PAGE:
SNEHLATA BHANDARI Vs. STATE OF UTTARAKHAND
LAWS(UTN)-2013-3-9
HIGH COURT OF UTTARAKHAND
Decided on March 12,2013

Snehlata Bhandari Appellant
VERSUS
STATE OF UTTARAKHAND Respondents

JUDGEMENT

BARIN GHOSH, J. - (1.) IN the instant case, appellant No. 1 is the widow of Pradeep Singh Bhandari and appellant No. 2 is the son of Pradeep Singh Bhandari. Pradeep Singh Bhandari was the son of G.S. Bhandari. G.S. Bhandari predeceased his wife Smt. Durga Devi Bhandari. After the death of Smt. Durga Devi Bhandari, respondent No. 3, the daughter of G.S. Bhandari, purported to present a Will, allegedly executed by Smt. Durga Devi Bhandari, for registration before respondent No. 2, Sub -Registrar (Second), Haldwani. Respondent No. 2 has registered the said Will. Challenging the said registration, a writ petition was filed. In that, amongst others, it was contended that, in terms of the provisions of Section 169 of the Uttar Pradesh Zamindari Abolition and Land Reforms Act, 1950, the subject Will was required to be registered by the Testator herself, inasmuch as, the Will dealt with bhumidhari right of the Testator. The learned Judge, who dealt with the writ petition, did not consider the said contention on the part of the appellant.
(2.) WE feel that the question, whether, by the Will, bhumidhari right has been transferred or not, has not yet cropped up. The same Will crop up only when, on the strength of the Will, the alleged beneficiary thereunder will seek a direction for transfer of the bhumidhari right of the Testator in her favour. We have not gone into the question at this stage, whether, by reason of Section 169 of the Uttar Pradesh Zamindari Abolition and Land Reforms Act, 1950, read with Section 17(1)(f) of the Registration Act, 1908, it was a requirement for the Testator herself to register the Will or not, inasmuch as, by and under the purported Will, the Testator purportedly devised also those properties, which cannot be called bhumidhari rights. Inasmuch as the Will cannot be truncated into two or scissored, one in respect of the bhumidhari rights and the other in respect of the other rights, we have only proceeded to find out, whether the Registrar, in the matter of registering the Will in question, acted in excess of his authority. Learned counsel for the appellants submitted that, in terms of Section 2(h) of the Indian Succession Act, 1925, "Will" means the legal declaration of the intention of the testator with respect to his property, which he desires to be carried into effect after his death. Learned counsel, further, submitted that, in terms of Section 63 of this Act, it is incumbent to have at least two attesting witnesses to make the Will a legal declaration of the intention of the testator. It was submitted that, in the instant case, the Will had only one attesting witness, inasmuch as, on the query of the Sub -Registrar, one of the alleged attesting witnesses stated that he did not attest the Will. It was contended that, in those circumstances, the Registrar did not discharge his obligation of satisfying that the Will was executed by the testator. In other words, the contention was that, since the purported Will was attested by only one witness, the same was not a Will and, accordingly, the Registrar could not satisfy that the same was the Will of the Testator and, accordingly, could not register the same.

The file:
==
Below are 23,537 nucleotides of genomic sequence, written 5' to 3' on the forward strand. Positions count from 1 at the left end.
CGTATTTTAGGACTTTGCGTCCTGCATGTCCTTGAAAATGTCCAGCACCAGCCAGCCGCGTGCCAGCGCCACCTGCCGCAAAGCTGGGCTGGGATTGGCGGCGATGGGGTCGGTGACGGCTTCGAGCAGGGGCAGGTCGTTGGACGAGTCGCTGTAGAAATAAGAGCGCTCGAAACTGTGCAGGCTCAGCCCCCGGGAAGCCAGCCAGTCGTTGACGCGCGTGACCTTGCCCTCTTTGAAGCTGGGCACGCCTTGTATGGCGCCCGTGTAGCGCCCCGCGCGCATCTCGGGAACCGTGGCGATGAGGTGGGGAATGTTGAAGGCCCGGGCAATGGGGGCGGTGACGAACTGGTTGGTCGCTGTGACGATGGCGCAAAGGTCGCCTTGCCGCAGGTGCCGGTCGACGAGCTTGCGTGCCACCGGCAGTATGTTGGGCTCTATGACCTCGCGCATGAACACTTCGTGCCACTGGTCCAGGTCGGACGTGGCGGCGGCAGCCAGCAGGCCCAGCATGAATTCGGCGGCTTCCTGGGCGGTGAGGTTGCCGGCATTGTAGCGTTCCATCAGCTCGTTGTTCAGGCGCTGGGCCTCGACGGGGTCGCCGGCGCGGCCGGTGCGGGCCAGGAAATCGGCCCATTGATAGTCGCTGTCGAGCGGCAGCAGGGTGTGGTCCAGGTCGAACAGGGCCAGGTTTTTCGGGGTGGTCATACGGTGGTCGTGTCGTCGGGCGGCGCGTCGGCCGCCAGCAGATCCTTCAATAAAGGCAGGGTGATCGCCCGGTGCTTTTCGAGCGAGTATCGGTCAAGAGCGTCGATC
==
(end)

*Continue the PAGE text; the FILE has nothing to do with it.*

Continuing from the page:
(3.) WE think that, under Clause (a) of subsection (2) of Section 41 of the Registration Act, 1908, the Registrar had the obligation of satisfying that the Will, or the instrument purporting to be Will, was executed by the testator. If the Registrar was satisfied about the execution of the purported Will by the testator, he certainly could register the Will. However, we make it absolutely clear that satisfaction of the Registrar that the Will was executed by the testator is no certificate that the same was executed in fact by the testator. At the same time, registration of a Will does not give more authenticity to the Will. An unregistered Will or a registered Will has no difference. A Will will come into force only when the same is accepted by a competent court to be a Will executed by the testator, who is supposed to have executed the same. This opinion of the court may be had by applying for probate or letters of administration annexed with the Will or in any other collateral proceedings.;


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